Exactly what web design trends do you believe we’ll view in 2014? I’m relying on even more simplicity, even more cleanliness, and more focus on smaller screen dimensions, to name a few points.
This collection is greatly based on monitoring, informed guesswork, swaying a finger airborne, and a number of other posts I have actually compiled in current months. Some of these forecasts may be a lot more exact than others!
No doubt I have actually missed out on various trends, so do share your very own thoughts and forecasts in the remarks section below.
1. Flat UI will certainly remain to grow
As a follower of sans serif fonts I enjoy to state that tidy presently beats fancy. Home windows 8 was actually influential in this regard, then Apple dropped skeuomorphism when it launched iOS7. I believe flat layout has a lot of legs left in it.
2. ‘Mobile first’.
Mobile phone and tablet use has actually increased lately, and is surpassing desktop computer visitor traffic for numerous web sites. In 2014 mobile devices will certainly remain to control, requiring designers to reassess the individual encounter for smaller monitors (they need to think of bigger ones too). The have to adjust to an increasing mobile-enabled individual base can make a firm more agile, driving technology within companies.
Of course the truth – for a lot of Drumheller web design – is that ‘mobile initial’ does not definitely apply. It is still very much ‘mobile 2nd’, at the very least in the meantime, but for those that embrace responsive and / or adaptive layout, the ROI can be nothing but marvelous.
3. Yet more scrolling.
I explored scrolling internet sites back in 2012, when it was a reasonably initial fad. It has expanded a lot since then. Mostly I assume it is given that scrolling is very easy sufficient to carry out, and partly it’s considering that designers are thinking of mobile and tablet devices, and regarding ways to create with the swipe in mind.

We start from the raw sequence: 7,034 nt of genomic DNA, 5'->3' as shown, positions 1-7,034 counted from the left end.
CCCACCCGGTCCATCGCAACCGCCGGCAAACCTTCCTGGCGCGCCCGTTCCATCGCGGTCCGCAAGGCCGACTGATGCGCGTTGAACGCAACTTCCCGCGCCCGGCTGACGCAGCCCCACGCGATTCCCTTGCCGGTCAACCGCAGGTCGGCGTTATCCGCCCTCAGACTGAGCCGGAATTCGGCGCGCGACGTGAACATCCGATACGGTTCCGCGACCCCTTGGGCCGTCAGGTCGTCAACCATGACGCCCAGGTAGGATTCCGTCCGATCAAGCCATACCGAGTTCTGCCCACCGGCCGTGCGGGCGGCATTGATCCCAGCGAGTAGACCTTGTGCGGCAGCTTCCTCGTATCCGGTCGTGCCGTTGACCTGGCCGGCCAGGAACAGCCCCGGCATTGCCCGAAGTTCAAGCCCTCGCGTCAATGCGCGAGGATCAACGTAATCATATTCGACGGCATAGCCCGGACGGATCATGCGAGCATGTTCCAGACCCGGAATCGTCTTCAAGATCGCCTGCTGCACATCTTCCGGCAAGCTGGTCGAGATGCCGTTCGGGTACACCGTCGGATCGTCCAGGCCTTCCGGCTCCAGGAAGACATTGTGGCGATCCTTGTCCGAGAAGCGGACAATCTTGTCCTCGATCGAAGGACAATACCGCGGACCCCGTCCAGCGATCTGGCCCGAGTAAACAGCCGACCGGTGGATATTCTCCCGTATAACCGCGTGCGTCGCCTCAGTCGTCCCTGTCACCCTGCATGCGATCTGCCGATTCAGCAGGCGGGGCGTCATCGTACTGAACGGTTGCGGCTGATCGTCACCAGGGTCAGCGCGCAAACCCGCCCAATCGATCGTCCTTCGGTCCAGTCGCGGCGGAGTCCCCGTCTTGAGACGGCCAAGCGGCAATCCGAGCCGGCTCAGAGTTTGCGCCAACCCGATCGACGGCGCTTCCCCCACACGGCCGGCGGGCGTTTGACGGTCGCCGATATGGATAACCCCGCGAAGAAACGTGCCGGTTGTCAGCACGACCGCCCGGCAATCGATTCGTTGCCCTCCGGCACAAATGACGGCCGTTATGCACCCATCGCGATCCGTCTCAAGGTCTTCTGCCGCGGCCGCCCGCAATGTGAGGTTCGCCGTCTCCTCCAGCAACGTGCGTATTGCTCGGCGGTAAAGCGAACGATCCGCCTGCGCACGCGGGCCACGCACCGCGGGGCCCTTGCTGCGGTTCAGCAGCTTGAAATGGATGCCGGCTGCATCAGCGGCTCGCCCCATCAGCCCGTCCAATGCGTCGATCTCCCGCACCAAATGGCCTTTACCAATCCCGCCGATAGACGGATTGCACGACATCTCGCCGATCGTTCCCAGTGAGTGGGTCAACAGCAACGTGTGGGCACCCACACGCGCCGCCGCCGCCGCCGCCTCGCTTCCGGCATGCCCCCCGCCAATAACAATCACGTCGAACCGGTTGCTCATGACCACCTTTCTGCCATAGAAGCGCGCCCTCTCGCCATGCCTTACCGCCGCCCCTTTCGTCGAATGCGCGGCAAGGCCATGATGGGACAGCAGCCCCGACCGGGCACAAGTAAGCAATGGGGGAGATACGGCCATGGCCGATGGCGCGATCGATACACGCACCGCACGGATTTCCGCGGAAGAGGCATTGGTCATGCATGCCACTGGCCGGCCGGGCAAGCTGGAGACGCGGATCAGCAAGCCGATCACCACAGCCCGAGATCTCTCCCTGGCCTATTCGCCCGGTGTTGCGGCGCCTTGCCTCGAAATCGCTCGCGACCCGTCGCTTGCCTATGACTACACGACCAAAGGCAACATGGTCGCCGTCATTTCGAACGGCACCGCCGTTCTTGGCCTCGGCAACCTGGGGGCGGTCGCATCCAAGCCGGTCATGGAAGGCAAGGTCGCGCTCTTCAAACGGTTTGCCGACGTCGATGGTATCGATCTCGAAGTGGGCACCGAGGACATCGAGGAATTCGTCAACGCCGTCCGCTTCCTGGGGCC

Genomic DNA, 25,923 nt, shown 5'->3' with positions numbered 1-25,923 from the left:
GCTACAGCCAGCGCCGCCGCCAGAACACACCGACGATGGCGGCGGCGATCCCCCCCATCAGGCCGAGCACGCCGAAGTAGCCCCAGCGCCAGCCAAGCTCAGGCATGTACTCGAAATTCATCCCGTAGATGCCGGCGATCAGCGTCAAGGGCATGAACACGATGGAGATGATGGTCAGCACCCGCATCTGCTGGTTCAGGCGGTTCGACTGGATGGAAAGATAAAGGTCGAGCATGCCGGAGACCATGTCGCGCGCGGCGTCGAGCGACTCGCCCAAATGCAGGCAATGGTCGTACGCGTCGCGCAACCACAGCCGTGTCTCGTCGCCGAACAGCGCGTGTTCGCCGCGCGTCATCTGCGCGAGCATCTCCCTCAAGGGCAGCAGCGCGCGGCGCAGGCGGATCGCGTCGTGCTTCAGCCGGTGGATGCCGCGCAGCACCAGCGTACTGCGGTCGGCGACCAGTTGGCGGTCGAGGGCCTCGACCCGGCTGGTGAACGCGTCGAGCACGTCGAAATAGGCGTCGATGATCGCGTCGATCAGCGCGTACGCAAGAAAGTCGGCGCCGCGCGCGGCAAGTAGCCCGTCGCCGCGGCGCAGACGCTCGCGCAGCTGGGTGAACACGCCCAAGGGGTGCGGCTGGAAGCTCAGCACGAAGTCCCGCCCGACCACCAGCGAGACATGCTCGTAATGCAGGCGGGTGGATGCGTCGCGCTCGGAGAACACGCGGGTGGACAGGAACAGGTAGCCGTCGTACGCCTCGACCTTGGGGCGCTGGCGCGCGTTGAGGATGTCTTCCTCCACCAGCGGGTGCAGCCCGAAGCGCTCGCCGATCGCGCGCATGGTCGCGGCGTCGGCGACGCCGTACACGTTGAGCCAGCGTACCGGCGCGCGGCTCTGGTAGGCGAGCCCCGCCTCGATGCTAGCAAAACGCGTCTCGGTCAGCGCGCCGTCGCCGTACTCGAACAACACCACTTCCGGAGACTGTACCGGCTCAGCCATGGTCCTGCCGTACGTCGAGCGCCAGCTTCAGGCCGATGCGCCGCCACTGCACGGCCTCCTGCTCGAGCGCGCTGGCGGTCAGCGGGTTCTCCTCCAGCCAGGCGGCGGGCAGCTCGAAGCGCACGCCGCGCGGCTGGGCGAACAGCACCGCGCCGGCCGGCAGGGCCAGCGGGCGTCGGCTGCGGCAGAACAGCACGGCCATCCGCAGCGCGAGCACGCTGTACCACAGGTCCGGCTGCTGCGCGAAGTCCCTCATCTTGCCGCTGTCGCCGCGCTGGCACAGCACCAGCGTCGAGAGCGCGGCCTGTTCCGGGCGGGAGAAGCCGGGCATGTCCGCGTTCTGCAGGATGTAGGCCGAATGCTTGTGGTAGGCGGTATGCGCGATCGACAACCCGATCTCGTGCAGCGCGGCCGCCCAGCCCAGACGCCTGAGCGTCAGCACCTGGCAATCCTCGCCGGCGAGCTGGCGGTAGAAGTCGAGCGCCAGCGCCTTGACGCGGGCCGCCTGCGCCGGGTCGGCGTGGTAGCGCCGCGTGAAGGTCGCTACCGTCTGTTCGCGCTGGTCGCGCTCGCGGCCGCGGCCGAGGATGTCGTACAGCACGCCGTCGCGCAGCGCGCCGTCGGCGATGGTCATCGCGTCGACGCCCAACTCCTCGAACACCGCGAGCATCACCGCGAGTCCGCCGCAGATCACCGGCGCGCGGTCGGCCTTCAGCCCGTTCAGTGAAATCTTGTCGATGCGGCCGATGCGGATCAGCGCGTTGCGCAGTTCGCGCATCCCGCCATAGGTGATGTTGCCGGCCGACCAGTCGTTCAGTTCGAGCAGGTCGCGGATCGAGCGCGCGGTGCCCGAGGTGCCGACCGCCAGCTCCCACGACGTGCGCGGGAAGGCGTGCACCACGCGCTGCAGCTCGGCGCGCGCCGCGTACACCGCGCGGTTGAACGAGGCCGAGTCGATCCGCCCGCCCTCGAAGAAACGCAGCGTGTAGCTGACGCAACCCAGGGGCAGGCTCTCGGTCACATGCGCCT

Parallax scrolling, straight scrolling, column-based scrolling and infinite scrolling are all points that we’ll probably see more of in 2014 and beyond. There are a couple of things to be careful of however, particularly around unlimited scrolling.
4. Much more HTML5 goodness.
Instead of paying attention to me bang on concerning the delights of HTML5 I propose that you check out Codepen and play around with some of the examples, to view just what’s feasible. Inspect out a few of these instead imaginative company web sites, which mix globs of HTML5 with droppings of CSS3 and jQuery.
5. Much more HTML5 badness.
I have already grumbled in detail concerning the bastardisation of web design and unlawful acts dedicated versus the customer experience by people with little restraint. Just considering that you could does not imply you should.
For example, if your attractive brand-new web site starts off with a one min wait then you’re doing it wrong, no matter how slick your ‘kindly stand by’ packing symbol is. Hanging around always sucks, and I’m with Brad Frost: performance is design.
The return of Flash-era showiness and ego over an excellent customer experience is something I really hope doesn’t happen at any sort of sort of scale.
6. Micro UX.
Microscopic focus on information can definitely make a website stick out from the group. Used sparingly, micro UX impacts could aid bring a site to life, with menus, changes and hover states all satisfying the senses.
Check out this charming progression sign from the Daily Monster.
7. Much less content.
The internet appears to becoming a lot much less text-heavy, and some apps and sites have nearly no noticeable text, instead relying on photos and icons to convey info to the individual.
In some cases this functions definitely well, but in others I think the downright avoidance of content is purposeless. The Snapchat homepage, which contains less than 10 words, and needs site visitors to check out a video clip to make sense of things. If you need a web designvisit us